In a Zoom meeting this spring with athletic fans, supporters, university trustees and alumni, Athletic Director Mike Roth of Gonzaga University vowed that he and his staff would be prepared for whatever the future held in terms of the pandemic response.
“Our future is determined by a shared determination and vision that we are all pulling in the same direction to navigate through this process. … We’re all in this together,” Roth said, according to a story on the Gonzaga University website.
“We anticipate our varsity teams will compete, but details surrounding safety requirements and fan participation are still being finalized,” Augustinian Father Peter M. Donohue, the president of Villanova University, said in a recent video message to the campus community.
Father Donohue also said that all club and intramural sports at Villanova are currently on hold, and added that the university’s athletic staff is “looking at safe ways to operate and manage the university fitness centers and recreational spaces.”
Villanova and several other Catholic universities compete in the Big East Conference, which has set a policy for this fall that sports schedules will not include any nonconference competition. Mike Cragg, the director of athletics at St. John’s University in New York City, said in a prepared statement that he supports that policy, which he said will help ensure the member university teams can compete in a safe environment in accordance with local and state guidelines.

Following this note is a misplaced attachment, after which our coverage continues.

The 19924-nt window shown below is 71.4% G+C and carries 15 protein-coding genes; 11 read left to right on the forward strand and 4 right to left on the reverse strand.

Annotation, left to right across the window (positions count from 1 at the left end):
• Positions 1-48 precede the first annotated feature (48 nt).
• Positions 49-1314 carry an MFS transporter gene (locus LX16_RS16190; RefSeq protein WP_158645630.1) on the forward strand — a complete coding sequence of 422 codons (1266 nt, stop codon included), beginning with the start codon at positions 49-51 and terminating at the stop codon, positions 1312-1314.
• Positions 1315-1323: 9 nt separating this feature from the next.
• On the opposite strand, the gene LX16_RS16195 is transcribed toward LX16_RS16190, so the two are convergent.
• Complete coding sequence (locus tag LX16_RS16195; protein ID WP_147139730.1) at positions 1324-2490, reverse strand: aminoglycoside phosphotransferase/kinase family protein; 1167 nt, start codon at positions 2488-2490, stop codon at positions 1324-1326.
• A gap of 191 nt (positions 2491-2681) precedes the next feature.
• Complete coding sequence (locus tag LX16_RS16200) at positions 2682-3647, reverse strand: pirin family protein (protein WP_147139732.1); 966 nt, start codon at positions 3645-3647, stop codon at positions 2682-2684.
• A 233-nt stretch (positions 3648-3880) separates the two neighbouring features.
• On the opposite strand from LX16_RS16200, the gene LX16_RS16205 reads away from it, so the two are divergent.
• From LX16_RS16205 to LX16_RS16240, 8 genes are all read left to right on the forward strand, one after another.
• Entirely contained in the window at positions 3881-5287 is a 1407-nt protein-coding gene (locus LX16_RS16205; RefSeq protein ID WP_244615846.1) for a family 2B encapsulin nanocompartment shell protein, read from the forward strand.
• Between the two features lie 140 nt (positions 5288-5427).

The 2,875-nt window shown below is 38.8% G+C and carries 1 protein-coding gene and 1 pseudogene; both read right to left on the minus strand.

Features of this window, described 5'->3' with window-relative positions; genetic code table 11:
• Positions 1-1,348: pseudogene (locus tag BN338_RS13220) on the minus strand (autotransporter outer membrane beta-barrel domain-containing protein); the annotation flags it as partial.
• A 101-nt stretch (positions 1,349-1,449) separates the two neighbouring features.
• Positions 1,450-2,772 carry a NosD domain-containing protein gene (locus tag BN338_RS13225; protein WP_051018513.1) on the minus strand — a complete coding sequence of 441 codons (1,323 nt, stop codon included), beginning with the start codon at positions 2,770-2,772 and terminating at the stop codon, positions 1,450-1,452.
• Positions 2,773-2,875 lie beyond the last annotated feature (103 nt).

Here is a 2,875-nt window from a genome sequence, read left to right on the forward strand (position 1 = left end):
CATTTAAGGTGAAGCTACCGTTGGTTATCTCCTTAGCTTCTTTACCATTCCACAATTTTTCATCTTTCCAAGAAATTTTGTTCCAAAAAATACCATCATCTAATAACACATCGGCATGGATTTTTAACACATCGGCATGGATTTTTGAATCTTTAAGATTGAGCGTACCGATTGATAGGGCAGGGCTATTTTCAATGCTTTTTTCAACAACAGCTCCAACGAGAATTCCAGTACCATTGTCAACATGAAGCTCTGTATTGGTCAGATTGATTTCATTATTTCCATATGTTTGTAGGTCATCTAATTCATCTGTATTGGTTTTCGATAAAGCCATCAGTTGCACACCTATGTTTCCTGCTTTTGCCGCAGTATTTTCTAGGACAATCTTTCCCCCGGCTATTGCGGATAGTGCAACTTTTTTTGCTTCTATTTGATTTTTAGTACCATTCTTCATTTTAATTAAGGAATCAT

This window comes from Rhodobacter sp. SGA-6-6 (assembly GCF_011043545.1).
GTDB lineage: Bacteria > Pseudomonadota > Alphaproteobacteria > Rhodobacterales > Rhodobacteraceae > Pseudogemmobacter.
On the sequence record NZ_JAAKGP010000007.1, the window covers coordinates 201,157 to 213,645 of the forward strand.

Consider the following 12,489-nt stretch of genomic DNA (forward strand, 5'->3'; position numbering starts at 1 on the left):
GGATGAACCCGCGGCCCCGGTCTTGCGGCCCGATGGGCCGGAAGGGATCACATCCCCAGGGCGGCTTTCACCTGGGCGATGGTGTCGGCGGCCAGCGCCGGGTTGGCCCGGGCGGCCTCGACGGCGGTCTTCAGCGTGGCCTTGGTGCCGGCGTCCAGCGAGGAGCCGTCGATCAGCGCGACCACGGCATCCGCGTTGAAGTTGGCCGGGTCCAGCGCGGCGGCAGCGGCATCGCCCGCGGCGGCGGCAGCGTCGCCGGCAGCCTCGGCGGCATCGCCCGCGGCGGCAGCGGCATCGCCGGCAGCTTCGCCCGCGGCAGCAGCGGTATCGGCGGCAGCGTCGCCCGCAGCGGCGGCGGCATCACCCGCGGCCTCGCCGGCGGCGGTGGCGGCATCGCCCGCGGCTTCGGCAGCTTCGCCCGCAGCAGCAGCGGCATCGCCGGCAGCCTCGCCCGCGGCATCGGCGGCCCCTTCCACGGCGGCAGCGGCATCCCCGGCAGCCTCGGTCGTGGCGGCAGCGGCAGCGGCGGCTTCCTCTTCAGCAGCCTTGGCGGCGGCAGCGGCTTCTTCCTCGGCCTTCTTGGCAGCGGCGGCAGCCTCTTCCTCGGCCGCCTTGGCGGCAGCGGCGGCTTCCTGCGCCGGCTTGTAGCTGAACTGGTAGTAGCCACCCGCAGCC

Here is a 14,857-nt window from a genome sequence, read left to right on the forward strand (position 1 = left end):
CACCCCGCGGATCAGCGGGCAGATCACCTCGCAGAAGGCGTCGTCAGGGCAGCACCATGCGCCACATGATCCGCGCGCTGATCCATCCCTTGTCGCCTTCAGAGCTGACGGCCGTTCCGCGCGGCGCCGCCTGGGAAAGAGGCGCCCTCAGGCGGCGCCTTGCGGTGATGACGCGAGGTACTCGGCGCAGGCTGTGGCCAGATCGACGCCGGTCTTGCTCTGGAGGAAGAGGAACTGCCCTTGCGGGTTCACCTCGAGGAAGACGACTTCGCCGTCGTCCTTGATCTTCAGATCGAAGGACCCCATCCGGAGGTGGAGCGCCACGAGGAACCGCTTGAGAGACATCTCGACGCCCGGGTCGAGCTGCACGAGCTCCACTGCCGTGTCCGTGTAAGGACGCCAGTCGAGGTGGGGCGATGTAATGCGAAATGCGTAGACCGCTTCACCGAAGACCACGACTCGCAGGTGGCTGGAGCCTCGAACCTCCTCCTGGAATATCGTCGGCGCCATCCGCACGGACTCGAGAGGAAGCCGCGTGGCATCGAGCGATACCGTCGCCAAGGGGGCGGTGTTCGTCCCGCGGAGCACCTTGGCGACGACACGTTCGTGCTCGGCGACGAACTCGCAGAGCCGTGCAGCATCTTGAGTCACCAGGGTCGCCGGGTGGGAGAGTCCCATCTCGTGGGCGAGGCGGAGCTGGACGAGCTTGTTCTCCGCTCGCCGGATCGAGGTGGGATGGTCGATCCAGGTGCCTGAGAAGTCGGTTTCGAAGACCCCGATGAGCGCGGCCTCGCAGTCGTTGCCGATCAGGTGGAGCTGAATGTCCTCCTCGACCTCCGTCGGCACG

“During these challenging times, the entire Red Storm Athletic Department remains deeply committed to providing top-tier support services for our student-athletes to achieve excellence in the classroom and, eventually, in competition,” Cragg said.
In the Sun Conference, which is affiliated with the National Association of Intercollegiate Athletics (NAIA), the fall athletic season is proceeding under strict protocols to mitigate the risks of spreading COVID-19.
“We’ve developed our protocols and plan on playing our seasons within the guidelines that the conference and the NAIA have set. But everything in this day and age changes daily. Whatever happened yesterday may not be what’s going on tomorrow,” said Rychel, who noted that the current phase of COVID-19 restrictions in south Florida would currently prohibit any fans from watching games at St. Thomas University.